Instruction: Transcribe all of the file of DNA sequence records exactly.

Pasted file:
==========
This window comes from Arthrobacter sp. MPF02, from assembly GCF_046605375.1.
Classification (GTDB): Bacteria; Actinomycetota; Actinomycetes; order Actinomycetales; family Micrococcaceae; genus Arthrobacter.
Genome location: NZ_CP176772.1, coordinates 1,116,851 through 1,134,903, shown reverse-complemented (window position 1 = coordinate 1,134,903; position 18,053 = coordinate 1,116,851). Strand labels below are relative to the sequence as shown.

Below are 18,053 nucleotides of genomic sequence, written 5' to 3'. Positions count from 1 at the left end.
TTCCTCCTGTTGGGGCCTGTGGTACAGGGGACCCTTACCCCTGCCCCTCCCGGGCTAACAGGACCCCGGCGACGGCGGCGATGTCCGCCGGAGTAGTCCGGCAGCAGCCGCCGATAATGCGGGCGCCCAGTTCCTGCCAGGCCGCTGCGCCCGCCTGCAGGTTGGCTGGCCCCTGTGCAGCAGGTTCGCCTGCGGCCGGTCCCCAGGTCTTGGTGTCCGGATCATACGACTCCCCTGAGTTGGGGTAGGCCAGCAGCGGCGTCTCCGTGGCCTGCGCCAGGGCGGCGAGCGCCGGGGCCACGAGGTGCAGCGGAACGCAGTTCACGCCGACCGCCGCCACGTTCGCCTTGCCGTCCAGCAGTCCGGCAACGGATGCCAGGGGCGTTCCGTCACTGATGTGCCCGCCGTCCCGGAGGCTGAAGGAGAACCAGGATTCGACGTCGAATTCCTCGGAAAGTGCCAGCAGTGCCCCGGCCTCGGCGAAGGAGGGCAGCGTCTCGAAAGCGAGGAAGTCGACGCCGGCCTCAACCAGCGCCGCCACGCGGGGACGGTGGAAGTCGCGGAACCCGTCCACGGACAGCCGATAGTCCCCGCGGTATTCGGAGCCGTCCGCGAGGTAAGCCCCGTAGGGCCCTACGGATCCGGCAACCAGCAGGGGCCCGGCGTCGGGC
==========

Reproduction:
This window comes from Arthrobacter sp. MPF02, from assembly GCF_046605375.1.
Classification (GTDB): Bacteria; Actinomycetota; Actinomycetes; order Actinomycetales; family Micrococcaceae; genus Arthrobacter.
Genome location: NZ_CP176772.1, coordinates 1,116,851 through 1,134,903, shown reverse-complemented (window position 1 = coordinate 1,134,903; position 18,053 = coordinate 1,116,851). Strand labels below are relative to the sequence as shown.

Below are 18,053 nucleotides of genomic sequence, written 5' to 3'. Positions count from 1 at the left end.
TTCCTCCTGTTGGGGCCTGTGGTACAGGGGACCCTTACCCCTGCCCCTCCCGGGCTAACAGGACCCCGGCGACGGCGGCGATGTCCGCCGGAGTAGTCCGGCAGCAGCCGCCGATAATGCGGGCGCCCAGTTCCTGCCAGGCCGCTGCGCCCGCCTGCAGGTTGGCTGGCCCCTGTGCAGCAGGTTCGCCTGCGGCCGGTCCCCAGGTCTTGGTGTCCGGATCATACGACTCCCCTGAGTTGGGGTAGGCCAGCAGCGGCGTCTCCGTGGCCTGCGCCAGGGCGGCGAGCGCCGGGGCCACGAGGTGCAGCGGAACGCAGTTCACGCCGACCGCCGCCACGTTCGCCTTGCCGTCCAGCAGTCCGGCAACGGATGCCAGGGGCGTTCCGTCACTGATGTGCCCGCCGTCCCGGAGGCTGAAGGAGAACCAGGATTCGACGTCGAATTCCTCGGAAAGTGCCAGCAGTGCCCCGGCCTCGGCGAAGGAGGGCAGCGTCTCGAAAGCGAGGAAGTCGACGCCGGCCTCAACCAGCGCCGCCACGCGGGGACGGTGGAAGTCGCGGAACCCGTCCACGGACAGCCGATAGTCCCCGCGGTATTCGGAGCCGTCCGCGAGGTAAGCCCCGTAGGGCCCTACGGATCCGGCAACCAGCAGGGGCCCGGCGTCGGGC